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J Thorac Cardiovasc Surg. 2011 May;141(5):1283-8. doi: 10.1016/j.jtcvs.2010.07.098. Epub 2010 Dec 16.

Predictors of massive transfusion with thoracic aortic procedures involving deep hypothermic circulatory arrest.

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Division of Cardiovascular and Thoracic Surgery, Department of Surgery, Duke University Medical Center, Durham, NC 27710, USA.



Massive perioperative blood product transfusion may be required with thoracic aortic operations and is associated with poor outcomes. We analyzed independent predictors of massive transfusion in thoracic aortic surgical patients undergoing deep hypothermic circulatory arrest.


The study consisted of 168 consecutive patients undergoing open thoracic aortic procedures involving deep hypothermic circulatory arrest between July 2005 and August 2008. We identified 26 preoperative and procedural variables as potentially related to blood product use, tested for association with total blood products transfused by multivariate linear regression model, and constructed logistic regression model for massive transfusion (requiring ≥ 5 units of transfused packed red blood cells between incision and 48 postoperative hours).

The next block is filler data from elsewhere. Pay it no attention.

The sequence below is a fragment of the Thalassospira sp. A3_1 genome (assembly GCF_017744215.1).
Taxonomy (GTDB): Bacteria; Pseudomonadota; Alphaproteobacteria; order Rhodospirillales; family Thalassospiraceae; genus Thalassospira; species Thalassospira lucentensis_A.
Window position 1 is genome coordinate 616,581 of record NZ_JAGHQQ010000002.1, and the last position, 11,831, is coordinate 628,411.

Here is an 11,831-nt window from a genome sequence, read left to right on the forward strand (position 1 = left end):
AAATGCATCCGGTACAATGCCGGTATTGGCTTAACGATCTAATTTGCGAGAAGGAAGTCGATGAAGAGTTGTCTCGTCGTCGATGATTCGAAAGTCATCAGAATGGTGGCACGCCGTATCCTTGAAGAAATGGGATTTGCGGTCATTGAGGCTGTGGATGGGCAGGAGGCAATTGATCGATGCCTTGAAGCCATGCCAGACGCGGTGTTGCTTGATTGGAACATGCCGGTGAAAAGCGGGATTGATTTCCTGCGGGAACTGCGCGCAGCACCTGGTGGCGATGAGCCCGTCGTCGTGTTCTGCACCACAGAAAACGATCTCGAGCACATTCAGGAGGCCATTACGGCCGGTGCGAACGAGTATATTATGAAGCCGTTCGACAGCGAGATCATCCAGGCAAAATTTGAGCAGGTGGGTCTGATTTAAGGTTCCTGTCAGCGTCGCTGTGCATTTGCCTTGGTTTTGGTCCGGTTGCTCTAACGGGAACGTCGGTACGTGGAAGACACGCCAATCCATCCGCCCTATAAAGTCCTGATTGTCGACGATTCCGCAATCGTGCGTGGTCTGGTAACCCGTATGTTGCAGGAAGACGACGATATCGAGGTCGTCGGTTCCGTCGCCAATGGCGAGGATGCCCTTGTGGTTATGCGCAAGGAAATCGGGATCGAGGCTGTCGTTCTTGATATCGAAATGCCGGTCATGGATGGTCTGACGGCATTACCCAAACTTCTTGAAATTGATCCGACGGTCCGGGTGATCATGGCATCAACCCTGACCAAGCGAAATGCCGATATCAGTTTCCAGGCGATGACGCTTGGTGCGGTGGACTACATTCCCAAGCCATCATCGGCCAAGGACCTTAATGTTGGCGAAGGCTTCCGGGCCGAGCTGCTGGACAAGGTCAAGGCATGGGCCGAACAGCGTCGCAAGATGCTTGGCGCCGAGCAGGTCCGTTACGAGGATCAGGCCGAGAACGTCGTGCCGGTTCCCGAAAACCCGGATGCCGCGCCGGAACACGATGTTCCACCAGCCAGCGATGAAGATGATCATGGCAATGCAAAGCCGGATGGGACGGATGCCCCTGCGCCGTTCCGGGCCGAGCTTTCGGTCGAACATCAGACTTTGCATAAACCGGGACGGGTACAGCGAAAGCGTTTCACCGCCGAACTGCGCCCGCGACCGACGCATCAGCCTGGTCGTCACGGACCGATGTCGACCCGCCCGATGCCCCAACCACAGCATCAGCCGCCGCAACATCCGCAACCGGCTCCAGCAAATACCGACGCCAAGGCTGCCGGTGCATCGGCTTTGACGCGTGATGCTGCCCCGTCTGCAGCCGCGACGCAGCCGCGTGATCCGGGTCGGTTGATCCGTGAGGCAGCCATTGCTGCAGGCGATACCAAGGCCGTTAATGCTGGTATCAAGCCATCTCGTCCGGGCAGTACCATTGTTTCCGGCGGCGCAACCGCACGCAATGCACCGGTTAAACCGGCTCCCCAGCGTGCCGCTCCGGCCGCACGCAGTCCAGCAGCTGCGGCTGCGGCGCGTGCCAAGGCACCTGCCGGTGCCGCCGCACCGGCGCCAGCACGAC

Multivariate linear regression determined that 6 significant variables accounted for 42% of variation in total blood products transfused: age (P = .008), preoperative hemoglobin (P = .04), weight (P = .02), cardiopulmonary bypass time (P < .0001), emergency status (P < .0001), and resternotomy (P < .0001). Final predictive logistic regression model included 1-g/dL increase in preoperative hemoglobin (odds ratio, 0.54; 95% confidence interval, 0.43-0.69; P < .0001), 10-minute increase in cardiopulmonary bypass time (odds ratio, 1.15; 95% confidence interval, 1.05-1.26; P = .0026), and emergency status (odds ratio, 4.02; 95% confidence interval, 1.53-10.55; P = .0047.


Cardiopulmonary bypass time, emergency status, and preoperative hemoglobin were independent predictors of massive transfusion. These variables, along with weight, age, and resternotomy, were associated with total blood product use in thoracic aortic operations involving deep hypothermic circulatory arrest.

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